Buddhism Philosophy & Teachings

Schools of Buddhism | Introduction

We will give next a general historical account of the chief branches of Buddhist thought in India such as Vaibhasikas, Sautrantikas, Yogacaras and Madhyamikas and briefly show their relation to the central teachings of the Buddha such as three fundamental principles of Impermanence (anitya), Sorrow (duhkha), and Non-self (anātman).

Buddhism: Overview

Buddhism is the world’s oldest missionary religion. Since its beginnings some 2,500 years ago in northern India, it has spread to nearly every region of the world. There are now more than 350 million Buddhists in the world, most of whom belong to one or the other of the 2 major schools: the Mahayana and the Theravada. Buddhist core philosophical tenets and beliefs include Karma,...

Buddhism: History

Buddhist tradition holds that the man who would become the Buddha was born in a small village near what is now the border between Nepal and India in the middle of the 6h century B.C.E. He was born into a Kṣatriya family, part of the Śākya clan, and was given the name Siddhārtha (he whose goal will be accomplished) Gautama. It was clear that he...

Buddhism: Central Doctrines

As Buddhism gained followers and monks began to form distinct groups, often united on the basis of doctrinal commonalities and matters of monastic discipline, Buddhism was marked by a doctrinal explosion. This doctrinal profusion Buddhists is truly one of the hallmarks of Buddhism. That said, however, certain key doctrines also are shared by all. Underlying virtually all of Buddhism is the basic doctrines of Samsāra,...

Buddhism: Code of Conduct

The central theme of the Buddhist ethics is the cultivation of mindfulness (sati)— - to develop a mental attitude of complete and selfless awareness, a mental attitude that necessarily influences the manner in which one acts toward other living beings, a mental awareness that fundamentally informs one’s every act and intention to act. The pañcha śīla are the basic ethical guidelines for the layperson, the...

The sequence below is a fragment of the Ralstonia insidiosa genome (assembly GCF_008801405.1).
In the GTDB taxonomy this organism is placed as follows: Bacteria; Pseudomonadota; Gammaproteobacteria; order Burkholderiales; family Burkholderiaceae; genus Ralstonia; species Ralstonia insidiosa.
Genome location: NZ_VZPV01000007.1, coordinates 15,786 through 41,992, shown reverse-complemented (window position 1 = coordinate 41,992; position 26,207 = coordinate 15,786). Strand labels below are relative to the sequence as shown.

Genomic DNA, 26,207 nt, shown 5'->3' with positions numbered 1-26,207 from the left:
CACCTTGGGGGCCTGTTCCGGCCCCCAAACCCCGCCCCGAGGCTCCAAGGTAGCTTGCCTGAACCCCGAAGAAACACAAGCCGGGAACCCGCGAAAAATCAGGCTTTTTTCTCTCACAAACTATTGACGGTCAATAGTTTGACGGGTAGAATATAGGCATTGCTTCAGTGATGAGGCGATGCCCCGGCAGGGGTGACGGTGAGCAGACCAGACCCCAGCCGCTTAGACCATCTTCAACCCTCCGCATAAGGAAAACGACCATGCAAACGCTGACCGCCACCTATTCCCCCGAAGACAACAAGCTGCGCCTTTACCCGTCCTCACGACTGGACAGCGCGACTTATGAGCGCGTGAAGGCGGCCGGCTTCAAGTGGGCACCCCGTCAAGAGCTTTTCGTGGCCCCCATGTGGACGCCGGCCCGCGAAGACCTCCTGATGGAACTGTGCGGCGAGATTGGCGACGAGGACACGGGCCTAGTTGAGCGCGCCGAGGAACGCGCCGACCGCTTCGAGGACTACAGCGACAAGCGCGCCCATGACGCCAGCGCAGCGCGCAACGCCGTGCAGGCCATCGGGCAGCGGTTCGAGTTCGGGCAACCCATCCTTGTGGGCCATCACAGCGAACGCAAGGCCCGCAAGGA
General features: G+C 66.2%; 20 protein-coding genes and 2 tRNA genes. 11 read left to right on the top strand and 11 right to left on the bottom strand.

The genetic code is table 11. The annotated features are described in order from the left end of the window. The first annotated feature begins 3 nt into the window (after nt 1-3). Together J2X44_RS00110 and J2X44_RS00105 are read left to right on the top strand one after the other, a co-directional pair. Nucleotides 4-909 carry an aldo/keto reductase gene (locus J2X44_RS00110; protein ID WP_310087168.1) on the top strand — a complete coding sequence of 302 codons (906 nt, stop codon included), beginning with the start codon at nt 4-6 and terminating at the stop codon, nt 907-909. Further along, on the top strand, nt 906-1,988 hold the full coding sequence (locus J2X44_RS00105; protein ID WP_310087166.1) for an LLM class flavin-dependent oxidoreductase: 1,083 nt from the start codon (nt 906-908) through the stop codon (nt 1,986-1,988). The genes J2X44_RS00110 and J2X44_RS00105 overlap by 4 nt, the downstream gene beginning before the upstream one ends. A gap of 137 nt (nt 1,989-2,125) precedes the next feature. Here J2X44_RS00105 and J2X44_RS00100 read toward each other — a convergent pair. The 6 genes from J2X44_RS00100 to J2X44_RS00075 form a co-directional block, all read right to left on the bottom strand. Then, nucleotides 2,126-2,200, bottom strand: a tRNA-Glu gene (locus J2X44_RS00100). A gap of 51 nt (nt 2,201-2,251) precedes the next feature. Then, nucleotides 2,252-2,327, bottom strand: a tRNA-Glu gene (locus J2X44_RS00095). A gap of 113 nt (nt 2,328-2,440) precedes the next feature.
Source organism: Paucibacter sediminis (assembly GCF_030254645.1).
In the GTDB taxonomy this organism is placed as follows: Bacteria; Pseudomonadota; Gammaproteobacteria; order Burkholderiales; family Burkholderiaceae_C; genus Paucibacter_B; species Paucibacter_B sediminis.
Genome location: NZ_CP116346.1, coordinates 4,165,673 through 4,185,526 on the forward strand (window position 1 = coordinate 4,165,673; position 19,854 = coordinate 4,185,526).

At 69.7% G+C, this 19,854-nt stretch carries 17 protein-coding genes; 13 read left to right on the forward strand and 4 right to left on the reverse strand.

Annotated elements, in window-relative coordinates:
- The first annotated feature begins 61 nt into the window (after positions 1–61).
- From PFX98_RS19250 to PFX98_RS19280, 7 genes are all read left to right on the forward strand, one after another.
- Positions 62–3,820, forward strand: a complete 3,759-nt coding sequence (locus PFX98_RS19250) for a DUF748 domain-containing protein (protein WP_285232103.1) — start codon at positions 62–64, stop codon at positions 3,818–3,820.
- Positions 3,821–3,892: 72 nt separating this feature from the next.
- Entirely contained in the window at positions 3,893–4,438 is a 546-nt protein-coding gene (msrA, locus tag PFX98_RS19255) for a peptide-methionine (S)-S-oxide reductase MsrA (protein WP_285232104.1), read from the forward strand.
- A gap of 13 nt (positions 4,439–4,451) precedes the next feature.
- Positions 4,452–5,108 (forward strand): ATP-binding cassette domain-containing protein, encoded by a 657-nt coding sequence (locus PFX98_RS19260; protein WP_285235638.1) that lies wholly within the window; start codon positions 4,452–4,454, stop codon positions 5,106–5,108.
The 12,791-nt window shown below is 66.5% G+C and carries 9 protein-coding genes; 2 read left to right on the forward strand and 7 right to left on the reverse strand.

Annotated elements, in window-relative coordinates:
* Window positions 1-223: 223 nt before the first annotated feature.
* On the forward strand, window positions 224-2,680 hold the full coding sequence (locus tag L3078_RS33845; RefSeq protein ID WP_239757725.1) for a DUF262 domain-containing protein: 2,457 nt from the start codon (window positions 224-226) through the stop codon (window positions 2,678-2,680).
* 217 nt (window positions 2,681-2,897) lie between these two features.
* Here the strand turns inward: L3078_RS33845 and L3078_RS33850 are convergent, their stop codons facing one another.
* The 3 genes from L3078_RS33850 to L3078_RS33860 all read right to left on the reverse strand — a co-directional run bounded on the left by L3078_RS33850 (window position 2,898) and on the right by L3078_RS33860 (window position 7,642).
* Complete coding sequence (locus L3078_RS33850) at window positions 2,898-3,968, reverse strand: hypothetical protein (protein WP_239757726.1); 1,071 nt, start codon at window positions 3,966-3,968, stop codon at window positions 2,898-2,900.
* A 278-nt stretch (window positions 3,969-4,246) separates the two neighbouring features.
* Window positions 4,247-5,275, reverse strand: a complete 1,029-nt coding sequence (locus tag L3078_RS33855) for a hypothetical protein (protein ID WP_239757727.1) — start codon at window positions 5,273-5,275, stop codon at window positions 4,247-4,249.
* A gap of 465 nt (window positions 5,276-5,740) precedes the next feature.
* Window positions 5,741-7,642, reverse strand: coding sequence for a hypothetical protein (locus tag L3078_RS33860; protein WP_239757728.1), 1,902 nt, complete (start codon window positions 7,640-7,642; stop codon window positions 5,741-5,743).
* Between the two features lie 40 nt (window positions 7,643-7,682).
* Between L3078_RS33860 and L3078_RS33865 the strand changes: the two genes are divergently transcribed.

Buddhism: Sacred Books and Symbols

Tradition holds that during the first rainy-season retreat after the Buddha’s death, in 483 BCE., 500 of Buddha’s disciples gathered at Rajagriha (present-day Rajgir, in Bihar) – - to agree the contents of the Dhamma and Vinaya and orally collected all of the Buddha’s teachings into 3 sets, or “three baskets” (Tripitaka; Pali, Tipiṭaka): Ānanda recited the Suttas, the monk Upāli recited the Vinaya, the...

Buddhism: Teachers and Leaders

The Buddha’s immediate disciples not only formed the first Buddhist community but also were responsible for orally preserving his teachings. One of the most important of these early followers was Ānanda, the Buddha’s cousin, who accompanied the Buddha for more than 20 years and figures prominently in early Buddhist texts. Perhaps the most important theologian of early Buddhism was Nāgārjuna (c. 150 – c. 250...

Theravada Buddhism | Introduction

Theravada Buddhism comes from the teachings of the Buddha, who lived in the 5th century B.C.E. The Theravada (School of the Elders, in the Pali language) is the sole surviving branch of the earliest Buddhism. Its primary emphasis was on monastic life, with the single goal of individual Liberation through Enlightenment, until the early 20th century, when it became more widely available. Laypeople practice generosity...

Buddhist Monks

While terms for Monk in the Buddhist tradition (Sanskrit, Bhikṣu or Śramaṇa; Pāli, Bhikkhu or Samaṇa) are rooted in words connoting mendicancy and austerity, the Buddhist Monk is more generally understood as a member of a community of religious renunciants (the Saṅgha in Pāli, Saṁgha in Sanskrit) who has undergone a formal Ordination ceremony conducted by a quorum of fully ordained Monks. Novice Monks (Śrāmaṇera)...

Pāramitā (Perfection) | Definition

Pāramitā (Perfection) | Definition Pāramitā (Pāli, pāramī;) refers to the spiritual practice accomplished by a Bodhisattva. The term has been interpreted variously as meaning, for example, “perfection,” “to reach the other shore,” or “to cross over.” Traditionally, the term Pāramitā comprises 4 groups: a) the group of 6 Pāramitās; b) the group of 10 Pāramitās; c) the group of 4 Pāramitās; d) the perfections of...

Pāli language & Buddhist classic literature

The term Pāli, used today in both Buddhist and Western cultures as a designation of a language, is a relatively modern coinage, not traceable before the 17th century. Although Pāli is clearly younger than the time of the Buddha, it is the oldest surviving variety of Middle Indic. The dialect used by the Buddha himself when instructing his disciples is unknown and irretrievably lost. It...

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